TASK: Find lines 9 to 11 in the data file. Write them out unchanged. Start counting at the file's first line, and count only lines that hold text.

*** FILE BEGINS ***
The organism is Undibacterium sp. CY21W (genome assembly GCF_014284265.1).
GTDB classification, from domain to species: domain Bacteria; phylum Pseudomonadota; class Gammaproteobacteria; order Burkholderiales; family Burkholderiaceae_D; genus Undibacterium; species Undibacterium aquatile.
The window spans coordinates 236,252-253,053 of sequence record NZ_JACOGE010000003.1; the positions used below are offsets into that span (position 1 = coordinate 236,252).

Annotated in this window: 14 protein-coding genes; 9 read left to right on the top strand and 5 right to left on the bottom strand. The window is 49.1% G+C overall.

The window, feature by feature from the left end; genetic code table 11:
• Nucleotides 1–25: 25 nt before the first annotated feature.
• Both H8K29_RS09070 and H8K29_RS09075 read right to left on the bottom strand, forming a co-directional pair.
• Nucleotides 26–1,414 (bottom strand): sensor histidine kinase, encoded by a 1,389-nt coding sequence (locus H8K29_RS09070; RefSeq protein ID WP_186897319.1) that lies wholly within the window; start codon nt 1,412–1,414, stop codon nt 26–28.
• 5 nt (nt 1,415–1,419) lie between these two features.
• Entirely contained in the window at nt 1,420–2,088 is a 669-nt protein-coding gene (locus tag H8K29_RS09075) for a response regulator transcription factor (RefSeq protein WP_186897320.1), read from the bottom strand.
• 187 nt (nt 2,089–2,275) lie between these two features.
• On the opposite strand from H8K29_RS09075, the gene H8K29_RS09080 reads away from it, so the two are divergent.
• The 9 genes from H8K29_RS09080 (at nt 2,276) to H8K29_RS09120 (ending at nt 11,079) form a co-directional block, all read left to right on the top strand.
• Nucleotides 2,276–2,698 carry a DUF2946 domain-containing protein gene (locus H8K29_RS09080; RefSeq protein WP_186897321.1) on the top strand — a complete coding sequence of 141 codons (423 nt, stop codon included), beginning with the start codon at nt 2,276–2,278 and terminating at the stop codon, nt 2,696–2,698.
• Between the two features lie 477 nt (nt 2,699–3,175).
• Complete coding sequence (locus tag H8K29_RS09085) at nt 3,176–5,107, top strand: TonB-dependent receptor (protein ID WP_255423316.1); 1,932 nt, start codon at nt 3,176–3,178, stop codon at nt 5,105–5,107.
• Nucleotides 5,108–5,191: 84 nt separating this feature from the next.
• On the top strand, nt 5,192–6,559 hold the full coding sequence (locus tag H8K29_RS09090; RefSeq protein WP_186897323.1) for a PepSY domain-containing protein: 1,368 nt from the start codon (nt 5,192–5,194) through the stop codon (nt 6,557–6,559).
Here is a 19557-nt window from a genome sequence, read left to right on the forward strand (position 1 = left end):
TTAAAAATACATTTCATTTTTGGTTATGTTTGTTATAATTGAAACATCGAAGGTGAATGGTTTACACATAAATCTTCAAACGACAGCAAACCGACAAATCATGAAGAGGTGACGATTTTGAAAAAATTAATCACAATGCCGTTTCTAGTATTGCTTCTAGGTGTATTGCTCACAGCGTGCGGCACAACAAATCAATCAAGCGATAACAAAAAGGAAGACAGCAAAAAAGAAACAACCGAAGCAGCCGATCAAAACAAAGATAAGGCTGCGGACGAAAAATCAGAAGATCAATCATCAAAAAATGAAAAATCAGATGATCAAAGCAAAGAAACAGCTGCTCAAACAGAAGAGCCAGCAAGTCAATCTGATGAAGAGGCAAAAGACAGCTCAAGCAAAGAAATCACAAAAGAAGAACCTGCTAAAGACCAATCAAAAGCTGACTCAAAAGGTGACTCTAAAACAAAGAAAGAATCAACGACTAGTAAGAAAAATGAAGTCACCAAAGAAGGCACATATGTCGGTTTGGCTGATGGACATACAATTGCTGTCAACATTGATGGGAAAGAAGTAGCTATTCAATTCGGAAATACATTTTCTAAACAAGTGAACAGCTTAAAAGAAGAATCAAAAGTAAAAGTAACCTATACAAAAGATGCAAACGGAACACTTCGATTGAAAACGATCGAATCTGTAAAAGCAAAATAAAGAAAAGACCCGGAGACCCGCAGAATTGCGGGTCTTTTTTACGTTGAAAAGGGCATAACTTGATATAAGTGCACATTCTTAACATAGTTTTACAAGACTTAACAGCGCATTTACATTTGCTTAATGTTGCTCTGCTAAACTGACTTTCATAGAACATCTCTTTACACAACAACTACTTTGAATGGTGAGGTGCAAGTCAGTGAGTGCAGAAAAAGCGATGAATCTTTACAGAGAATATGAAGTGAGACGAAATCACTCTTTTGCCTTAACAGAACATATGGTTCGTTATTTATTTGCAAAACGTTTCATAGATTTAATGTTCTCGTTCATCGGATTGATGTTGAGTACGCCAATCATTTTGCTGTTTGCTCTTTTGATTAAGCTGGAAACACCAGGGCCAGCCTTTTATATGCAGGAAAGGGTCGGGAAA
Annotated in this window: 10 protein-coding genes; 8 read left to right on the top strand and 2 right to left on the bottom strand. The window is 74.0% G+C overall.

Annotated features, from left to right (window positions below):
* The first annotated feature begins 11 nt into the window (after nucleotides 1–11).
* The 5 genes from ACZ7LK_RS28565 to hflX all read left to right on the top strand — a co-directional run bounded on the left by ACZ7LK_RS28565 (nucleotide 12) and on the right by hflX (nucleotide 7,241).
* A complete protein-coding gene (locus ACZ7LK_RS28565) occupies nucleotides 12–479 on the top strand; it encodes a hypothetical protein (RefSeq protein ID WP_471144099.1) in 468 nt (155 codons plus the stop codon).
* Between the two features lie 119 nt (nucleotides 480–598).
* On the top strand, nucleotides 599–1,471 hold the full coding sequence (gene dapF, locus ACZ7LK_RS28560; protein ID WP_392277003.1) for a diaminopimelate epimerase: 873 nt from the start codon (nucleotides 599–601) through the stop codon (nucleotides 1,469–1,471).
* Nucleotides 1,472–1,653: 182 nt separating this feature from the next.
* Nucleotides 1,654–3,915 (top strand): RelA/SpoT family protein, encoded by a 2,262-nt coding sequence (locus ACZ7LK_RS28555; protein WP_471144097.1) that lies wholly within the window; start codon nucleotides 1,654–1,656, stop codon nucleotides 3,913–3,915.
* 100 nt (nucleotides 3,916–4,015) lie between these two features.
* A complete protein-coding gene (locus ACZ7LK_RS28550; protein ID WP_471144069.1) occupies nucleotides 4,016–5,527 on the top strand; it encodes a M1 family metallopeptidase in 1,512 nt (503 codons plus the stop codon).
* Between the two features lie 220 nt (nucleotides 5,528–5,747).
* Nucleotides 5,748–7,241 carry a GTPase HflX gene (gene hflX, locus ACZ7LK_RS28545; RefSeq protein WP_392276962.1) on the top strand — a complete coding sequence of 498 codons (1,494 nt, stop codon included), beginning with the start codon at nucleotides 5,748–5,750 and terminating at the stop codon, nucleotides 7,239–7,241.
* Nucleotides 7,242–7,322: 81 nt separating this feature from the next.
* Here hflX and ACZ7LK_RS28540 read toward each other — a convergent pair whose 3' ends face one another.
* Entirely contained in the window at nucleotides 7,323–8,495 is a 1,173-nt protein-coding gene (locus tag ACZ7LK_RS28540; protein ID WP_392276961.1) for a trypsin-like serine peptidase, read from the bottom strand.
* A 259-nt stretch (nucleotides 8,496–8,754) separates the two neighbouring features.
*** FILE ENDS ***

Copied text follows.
• 5 nt (nt 1,415–1,419) lie between these two features.
• Entirely contained in the window at nt 1,420–2,088 is a 669-nt protein-coding gene (locus tag H8K29_RS09075) for a response regulator transcription factor (RefSeq protein WP_186897320.1), read from the bottom strand.
• 187 nt (nt 2,089–2,275) lie between these two features.